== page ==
Rule Spec

Note: This document was written before the code, and needs to be corrected (it’s close to accurate, though).


Rules use selectors. Selectors look like:

type:selector1 || selector2 || ...

The type is optional, and defaults to “elements:” for the content and “children:” for the theme. It can be one of:

elements: select the elements (also “element”? E.g., theme must always select a single element) children: select the children of the element (including its text) attributes: select the attributes of an element tag: select the “tag”, but not its children attributes(attr1,attr2): select just the named attributes

Because CSS selectors and types overlap in general syntax, only these specific strings are caught. Strings like div:first-child are valid CSS selectors, and because div: is not one of these prefixes it won’t be interpreted as a selector type.

The selectors can start with a /, in which case it is an XPath expression, otherwise it is interpreted as a CSS selector.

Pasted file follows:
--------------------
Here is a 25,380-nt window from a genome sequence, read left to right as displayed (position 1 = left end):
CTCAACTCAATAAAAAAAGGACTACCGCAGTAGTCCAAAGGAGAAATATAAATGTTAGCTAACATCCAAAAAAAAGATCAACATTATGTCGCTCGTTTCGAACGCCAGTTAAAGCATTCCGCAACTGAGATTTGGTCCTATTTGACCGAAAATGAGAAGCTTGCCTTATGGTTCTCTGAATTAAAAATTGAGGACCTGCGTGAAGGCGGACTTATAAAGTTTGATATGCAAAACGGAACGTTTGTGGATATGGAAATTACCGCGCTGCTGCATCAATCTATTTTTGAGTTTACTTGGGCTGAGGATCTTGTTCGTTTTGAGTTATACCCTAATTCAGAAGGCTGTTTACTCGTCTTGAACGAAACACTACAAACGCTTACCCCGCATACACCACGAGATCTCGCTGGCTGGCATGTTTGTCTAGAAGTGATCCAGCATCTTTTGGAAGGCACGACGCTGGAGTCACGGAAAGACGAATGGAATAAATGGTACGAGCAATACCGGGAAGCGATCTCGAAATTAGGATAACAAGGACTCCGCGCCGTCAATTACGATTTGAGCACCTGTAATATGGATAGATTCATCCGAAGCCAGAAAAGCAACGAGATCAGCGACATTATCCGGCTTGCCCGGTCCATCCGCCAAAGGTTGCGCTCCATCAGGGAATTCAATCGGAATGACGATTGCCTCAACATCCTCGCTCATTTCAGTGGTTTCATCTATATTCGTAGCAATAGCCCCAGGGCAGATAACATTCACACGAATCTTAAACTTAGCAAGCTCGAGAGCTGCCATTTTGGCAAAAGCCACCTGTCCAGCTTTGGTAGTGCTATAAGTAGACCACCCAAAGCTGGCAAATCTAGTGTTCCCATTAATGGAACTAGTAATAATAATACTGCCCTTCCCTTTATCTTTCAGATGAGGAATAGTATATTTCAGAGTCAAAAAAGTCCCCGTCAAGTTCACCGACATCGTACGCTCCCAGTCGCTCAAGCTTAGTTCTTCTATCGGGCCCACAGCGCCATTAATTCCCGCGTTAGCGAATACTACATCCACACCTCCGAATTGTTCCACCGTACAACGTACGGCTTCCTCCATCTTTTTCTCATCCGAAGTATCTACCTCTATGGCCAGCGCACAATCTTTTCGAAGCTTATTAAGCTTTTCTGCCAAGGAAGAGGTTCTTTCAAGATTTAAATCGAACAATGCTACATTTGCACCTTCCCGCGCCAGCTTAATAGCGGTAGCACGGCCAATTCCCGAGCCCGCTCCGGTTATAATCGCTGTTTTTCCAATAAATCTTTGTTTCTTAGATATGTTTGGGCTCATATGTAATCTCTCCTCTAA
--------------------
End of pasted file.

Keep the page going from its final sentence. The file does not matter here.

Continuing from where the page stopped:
Multiple selectors can be given with ||. Each selector can be CSS or XPath. The first selector that returns any results is used, and all later selectors are ignored.

Some types are invalid in some positions; this will be noted later on.


These are the available actions:

replace: replace the theme with the content append: append the content to the theme prepend: prepend the content with the theme drop: drop elements (from theme or content)

drop is the odd one out.

For replace, append, and prepend these attributes are required:

theme: a selector for the theme content: a selector for the content

These are optional:

href: a place to find the “content” for this rule. You can use this to include external content.

if-content: a selector; if the selector matches anything then the rule will be run. If not the rule will be skipped. No types (elements:, etc) are allowed for this, but you may prefix “not ” before the selector.

notheme: one of “ignore”, “abort”, “warn”, where the default is “warn”. This is the error action if the theme selector doesn’t match anything.